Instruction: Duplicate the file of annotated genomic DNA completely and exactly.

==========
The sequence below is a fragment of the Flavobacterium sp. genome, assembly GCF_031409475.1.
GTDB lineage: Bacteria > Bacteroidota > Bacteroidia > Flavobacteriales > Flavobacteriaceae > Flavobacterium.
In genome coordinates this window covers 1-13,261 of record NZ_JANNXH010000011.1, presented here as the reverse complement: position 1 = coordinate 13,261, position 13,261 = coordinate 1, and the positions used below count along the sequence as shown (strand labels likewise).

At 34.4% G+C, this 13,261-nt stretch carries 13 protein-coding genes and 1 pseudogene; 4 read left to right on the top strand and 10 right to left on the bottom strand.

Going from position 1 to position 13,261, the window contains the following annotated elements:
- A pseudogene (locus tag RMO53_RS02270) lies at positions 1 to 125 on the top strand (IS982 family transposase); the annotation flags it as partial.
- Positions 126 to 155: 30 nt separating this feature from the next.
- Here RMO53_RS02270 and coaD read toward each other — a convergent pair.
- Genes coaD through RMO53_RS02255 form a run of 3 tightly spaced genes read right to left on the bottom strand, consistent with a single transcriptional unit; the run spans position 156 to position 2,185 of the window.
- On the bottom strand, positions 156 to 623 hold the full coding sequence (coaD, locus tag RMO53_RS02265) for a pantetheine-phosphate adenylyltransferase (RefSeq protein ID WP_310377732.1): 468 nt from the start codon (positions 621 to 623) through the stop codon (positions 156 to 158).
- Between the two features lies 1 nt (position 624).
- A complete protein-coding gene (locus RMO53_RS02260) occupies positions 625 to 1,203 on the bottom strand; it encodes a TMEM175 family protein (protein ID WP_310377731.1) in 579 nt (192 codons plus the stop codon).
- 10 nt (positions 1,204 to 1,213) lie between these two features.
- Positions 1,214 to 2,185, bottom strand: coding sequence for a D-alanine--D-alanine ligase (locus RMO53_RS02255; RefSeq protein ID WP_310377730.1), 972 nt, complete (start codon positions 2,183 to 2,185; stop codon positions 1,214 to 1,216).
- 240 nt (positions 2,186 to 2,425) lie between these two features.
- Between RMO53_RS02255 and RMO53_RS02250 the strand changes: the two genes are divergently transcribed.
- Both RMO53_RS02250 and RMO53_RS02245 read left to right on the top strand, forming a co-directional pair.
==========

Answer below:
The sequence below is a fragment of the Flavobacterium sp. genome, assembly GCF_031409475.1.
GTDB lineage: Bacteria > Bacteroidota > Bacteroidia > Flavobacteriales > Flavobacteriaceae > Flavobacterium.
In genome coordinates this window covers 1-13,261 of record NZ_JANNXH010000011.1, presented here as the reverse complement: position 1 = coordinate 13,261, position 13,261 = coordinate 1, and the positions used below count along the sequence as shown (strand labels likewise).

At 34.4% G+C, this 13,261-nt stretch carries 13 protein-coding genes and 1 pseudogene; 4 read left to right on the top strand and 10 right to left on the bottom strand.

Going from position 1 to position 13,261, the window contains the following annotated elements:
- A pseudogene (locus tag RMO53_RS02270) lies at positions 1 to 125 on the top strand (IS982 family transposase); the annotation flags it as partial.
- Positions 126 to 155: 30 nt separating this feature from the next.
- Here RMO53_RS02270 and coaD read toward each other — a convergent pair.
- Genes coaD through RMO53_RS02255 form a run of 3 tightly spaced genes read right to left on the bottom strand, consistent with a single transcriptional unit; the run spans position 156 to position 2,185 of the window.
- On the bottom strand, positions 156 to 623 hold the full coding sequence (coaD, locus tag RMO53_RS02265) for a pantetheine-phosphate adenylyltransferase (RefSeq protein ID WP_310377732.1): 468 nt from the start codon (positions 621 to 623) through the stop codon (positions 156 to 158).
- Between the two features lies 1 nt (position 624).
- A complete protein-coding gene (locus RMO53_RS02260) occupies positions 625 to 1,203 on the bottom strand; it encodes a TMEM175 family protein (protein ID WP_310377731.1) in 579 nt (192 codons plus the stop codon).
- 10 nt (positions 1,204 to 1,213) lie between these two features.
- Positions 1,214 to 2,185, bottom strand: coding sequence for a D-alanine--D-alanine ligase (locus RMO53_RS02255; RefSeq protein ID WP_310377730.1), 972 nt, complete (start codon positions 2,183 to 2,185; stop codon positions 1,214 to 1,216).
- 240 nt (positions 2,186 to 2,425) lie between these two features.
- Between RMO53_RS02255 and RMO53_RS02250 the strand changes: the two genes are divergently transcribed.
- Both RMO53_RS02250 and RMO53_RS02245 read left to right on the top strand, forming a co-directional pair.